• by wisty (1335733) on Tuesday November 25, 2008 @03:50AM (#25882969)

    Yes, but some legacy operating systems can only address 4G of RAM (including the graphics card). Also, some hardware may not be able to take more ram. I can't think of any machine where 64G of ram is very cheap.

  • Re:NCQ? (Score:2, Informative)

    by Anonymous Coward on Tuesday November 25, 2008 @04:20AM (#25883125)

    read here: http://techreport.com/discussions.x/15374

    Since we had her cornered, we took the opportunity to quiz Huffman about a few other matters. One of those was the interaction of Native Command Queuing and SSDs. We're familiar with NCQ as a means of dealing with the seek and rotational latency inherent in mechanical hard drives, but wondered what need there was for NCQ with SSDs. (Intel's just-announced SSDs have NCQ listed prominently among their specifications.) She said that in the case of SSDs, NCQ has the primary benefit of hiding latency in the host system. If you look at a bus trace, said Huffman, there's quite a bit of time between the completion of a command and the issuance of another one. Queuing up commands can keep the SSD more fully occupied.

  • by Godji (957148) on Tuesday November 25, 2008 @06:06AM (#25883809) Homepage
    I'm a Gentoo user too. My CPU and hard drive are decent (Core 2 Duo 3.33 Ghz, Western Digital 500 Gb RE2). I build on the root filesystem. I've never seen an I/O bound build, it's always the CPU. What are you people talking about?
  • by DXLster (1315409) on Tuesday November 25, 2008 @08:39AM (#25884601)

    "our Lotus Notes servers are almost as rough on the SAN as the DB servers, huge numbers of IOPS and almost as much storage."

    I have no idea if you fall into this category, but many, MANY Domino administrators who implement with a SAN do so in a suboptimal fashion. A Domino server should have considerable resources on local drives even if you are committed to a SAN for your primary data storage. All system NSFs should be stored on local drives, as well as your transaction log (you are using transaction logs, right?) and a dedicated indexing swap drive.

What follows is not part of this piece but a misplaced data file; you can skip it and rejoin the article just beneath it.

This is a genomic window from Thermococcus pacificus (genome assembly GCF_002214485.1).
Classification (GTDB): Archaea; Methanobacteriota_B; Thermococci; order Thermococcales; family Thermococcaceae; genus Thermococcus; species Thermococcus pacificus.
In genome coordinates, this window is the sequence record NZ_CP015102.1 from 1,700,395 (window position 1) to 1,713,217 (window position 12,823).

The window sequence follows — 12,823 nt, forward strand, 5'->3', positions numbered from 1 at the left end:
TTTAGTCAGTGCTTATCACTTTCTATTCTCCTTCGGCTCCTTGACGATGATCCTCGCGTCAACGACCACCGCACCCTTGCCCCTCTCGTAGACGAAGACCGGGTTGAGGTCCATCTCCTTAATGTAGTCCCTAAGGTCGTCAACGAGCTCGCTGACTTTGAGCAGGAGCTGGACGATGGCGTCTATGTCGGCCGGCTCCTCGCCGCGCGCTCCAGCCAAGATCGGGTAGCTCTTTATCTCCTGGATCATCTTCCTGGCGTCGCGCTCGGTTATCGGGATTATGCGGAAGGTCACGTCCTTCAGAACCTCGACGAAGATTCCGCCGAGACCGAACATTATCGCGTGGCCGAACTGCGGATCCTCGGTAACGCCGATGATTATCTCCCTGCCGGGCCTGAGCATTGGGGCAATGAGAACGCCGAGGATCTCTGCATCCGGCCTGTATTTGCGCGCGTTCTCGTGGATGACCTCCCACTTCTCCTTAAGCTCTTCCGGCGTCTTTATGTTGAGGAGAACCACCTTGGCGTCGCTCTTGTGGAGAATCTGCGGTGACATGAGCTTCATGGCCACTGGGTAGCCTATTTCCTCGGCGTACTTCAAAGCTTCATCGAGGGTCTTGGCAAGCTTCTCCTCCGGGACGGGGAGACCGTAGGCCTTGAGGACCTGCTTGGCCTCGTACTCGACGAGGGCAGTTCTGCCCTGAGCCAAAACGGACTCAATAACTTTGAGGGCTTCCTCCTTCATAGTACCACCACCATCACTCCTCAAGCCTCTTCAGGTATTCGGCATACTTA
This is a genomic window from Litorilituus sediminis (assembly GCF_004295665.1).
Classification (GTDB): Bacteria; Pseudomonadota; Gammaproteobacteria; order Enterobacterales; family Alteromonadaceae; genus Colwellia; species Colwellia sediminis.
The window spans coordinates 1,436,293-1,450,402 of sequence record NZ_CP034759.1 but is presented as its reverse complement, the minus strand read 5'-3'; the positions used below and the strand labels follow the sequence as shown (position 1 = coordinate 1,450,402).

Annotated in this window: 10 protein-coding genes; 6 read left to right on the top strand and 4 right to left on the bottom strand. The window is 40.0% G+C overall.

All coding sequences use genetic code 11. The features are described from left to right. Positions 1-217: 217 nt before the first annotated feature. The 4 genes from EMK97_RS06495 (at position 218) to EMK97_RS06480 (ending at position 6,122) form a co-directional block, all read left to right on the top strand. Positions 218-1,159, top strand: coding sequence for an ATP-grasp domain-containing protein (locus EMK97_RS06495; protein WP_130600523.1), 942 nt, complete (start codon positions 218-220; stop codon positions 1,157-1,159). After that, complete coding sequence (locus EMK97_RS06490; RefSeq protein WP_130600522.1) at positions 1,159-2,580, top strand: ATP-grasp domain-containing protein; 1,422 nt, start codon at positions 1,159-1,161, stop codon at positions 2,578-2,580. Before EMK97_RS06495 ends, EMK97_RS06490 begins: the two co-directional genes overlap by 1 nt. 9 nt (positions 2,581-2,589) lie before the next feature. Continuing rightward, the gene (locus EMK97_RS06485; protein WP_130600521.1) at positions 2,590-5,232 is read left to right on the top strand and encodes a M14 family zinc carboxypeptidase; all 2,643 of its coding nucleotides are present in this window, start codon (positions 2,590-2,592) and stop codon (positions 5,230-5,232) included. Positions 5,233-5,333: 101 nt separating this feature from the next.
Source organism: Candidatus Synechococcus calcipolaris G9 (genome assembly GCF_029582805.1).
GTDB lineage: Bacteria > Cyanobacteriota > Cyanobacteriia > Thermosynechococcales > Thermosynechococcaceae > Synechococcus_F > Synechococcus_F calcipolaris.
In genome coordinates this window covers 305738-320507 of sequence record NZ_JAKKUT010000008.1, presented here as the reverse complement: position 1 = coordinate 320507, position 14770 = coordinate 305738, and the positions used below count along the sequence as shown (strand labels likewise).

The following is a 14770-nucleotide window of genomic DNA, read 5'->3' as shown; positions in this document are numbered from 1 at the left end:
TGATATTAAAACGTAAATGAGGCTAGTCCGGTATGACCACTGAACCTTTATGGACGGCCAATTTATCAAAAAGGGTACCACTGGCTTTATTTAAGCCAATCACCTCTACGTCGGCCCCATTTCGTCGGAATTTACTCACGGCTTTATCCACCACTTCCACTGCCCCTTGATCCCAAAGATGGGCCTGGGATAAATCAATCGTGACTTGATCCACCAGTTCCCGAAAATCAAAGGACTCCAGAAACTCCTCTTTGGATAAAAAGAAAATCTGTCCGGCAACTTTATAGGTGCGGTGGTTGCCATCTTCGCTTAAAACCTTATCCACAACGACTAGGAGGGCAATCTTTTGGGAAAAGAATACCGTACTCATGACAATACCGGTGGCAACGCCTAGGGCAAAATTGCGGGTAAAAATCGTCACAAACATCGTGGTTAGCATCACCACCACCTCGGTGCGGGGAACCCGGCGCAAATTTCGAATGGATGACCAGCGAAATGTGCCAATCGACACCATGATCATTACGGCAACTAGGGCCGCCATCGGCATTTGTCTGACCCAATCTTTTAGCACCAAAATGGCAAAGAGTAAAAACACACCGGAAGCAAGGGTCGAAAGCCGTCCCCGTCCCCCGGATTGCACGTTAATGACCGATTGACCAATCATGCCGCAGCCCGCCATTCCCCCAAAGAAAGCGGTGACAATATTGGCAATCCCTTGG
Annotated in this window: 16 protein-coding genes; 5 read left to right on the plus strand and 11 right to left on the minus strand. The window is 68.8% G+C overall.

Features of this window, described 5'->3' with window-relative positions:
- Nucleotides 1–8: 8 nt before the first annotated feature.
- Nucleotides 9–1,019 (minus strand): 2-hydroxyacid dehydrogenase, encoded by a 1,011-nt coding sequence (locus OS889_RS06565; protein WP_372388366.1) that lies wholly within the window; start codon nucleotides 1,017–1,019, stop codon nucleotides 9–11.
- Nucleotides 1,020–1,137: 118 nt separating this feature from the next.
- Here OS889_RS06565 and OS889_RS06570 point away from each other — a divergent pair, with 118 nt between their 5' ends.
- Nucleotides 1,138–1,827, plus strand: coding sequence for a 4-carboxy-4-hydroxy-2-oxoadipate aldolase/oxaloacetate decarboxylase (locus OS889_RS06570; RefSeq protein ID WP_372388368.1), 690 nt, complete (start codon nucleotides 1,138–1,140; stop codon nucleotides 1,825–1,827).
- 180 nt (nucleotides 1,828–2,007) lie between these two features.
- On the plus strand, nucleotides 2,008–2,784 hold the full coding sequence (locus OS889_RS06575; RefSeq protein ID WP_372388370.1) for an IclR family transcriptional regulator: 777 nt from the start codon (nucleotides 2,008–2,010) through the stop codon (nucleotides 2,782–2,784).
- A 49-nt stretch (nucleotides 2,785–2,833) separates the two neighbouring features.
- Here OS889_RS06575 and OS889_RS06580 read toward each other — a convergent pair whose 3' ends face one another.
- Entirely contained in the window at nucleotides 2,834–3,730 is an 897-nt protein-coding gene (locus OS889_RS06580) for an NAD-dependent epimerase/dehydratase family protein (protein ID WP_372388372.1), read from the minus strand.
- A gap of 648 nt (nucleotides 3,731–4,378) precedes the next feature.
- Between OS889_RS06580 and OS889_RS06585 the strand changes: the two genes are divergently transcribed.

If you're running Domino 8.0.1 or higher, you should use the non-summary item compression switch on your databases, as this can improve I/O demands by as much as 30%.

    The newest version of Domino is due this quarter, and includes the new attachment and object storage model that can also dramatically improve I/O, since it's possible to move things like email attachments into an alternative storage location. (Whether this is on the SAN or not is up to you.)

    As an IBM design partner, I've also been pushing the Domino server team to make some further improvements in I/O for future versions of Domino. Most significantly, this would include:

    1) Permitting full-text indexes to be stored in a location other than a folder adjacent to the NSF. Right now, if you're storing mail files on your SAN, you *must* store FT indexes on the SAN as well. Which is rather limiting.

    2) Pulling the view index collection object out of the NSF itself. When Domino builds a view index today, the $Collection object for that view gets stored similarly (not identically) to an attachment in the NSF itself. If you look at an NSF in the Administrator client, you can right click and select "Manage Views" to see the size impact this has on the database. More importantly, this results in dramatically more I/O to the NSF itself, and increases data fragmentation. So I've been beating the drum pretty hard to get IBM to pull that object content out of the NSF. (It was a choice many years ago to store it IN the file to keep administration simple in the days when Notes servers were brought up on NetBIOS LANs in broom closets.)

    If you'd like to see these I/O improvement implemented, contact your IBM representative and beat that drum with me. :-)

    And if you have any questions about any of this, feel free to contact me.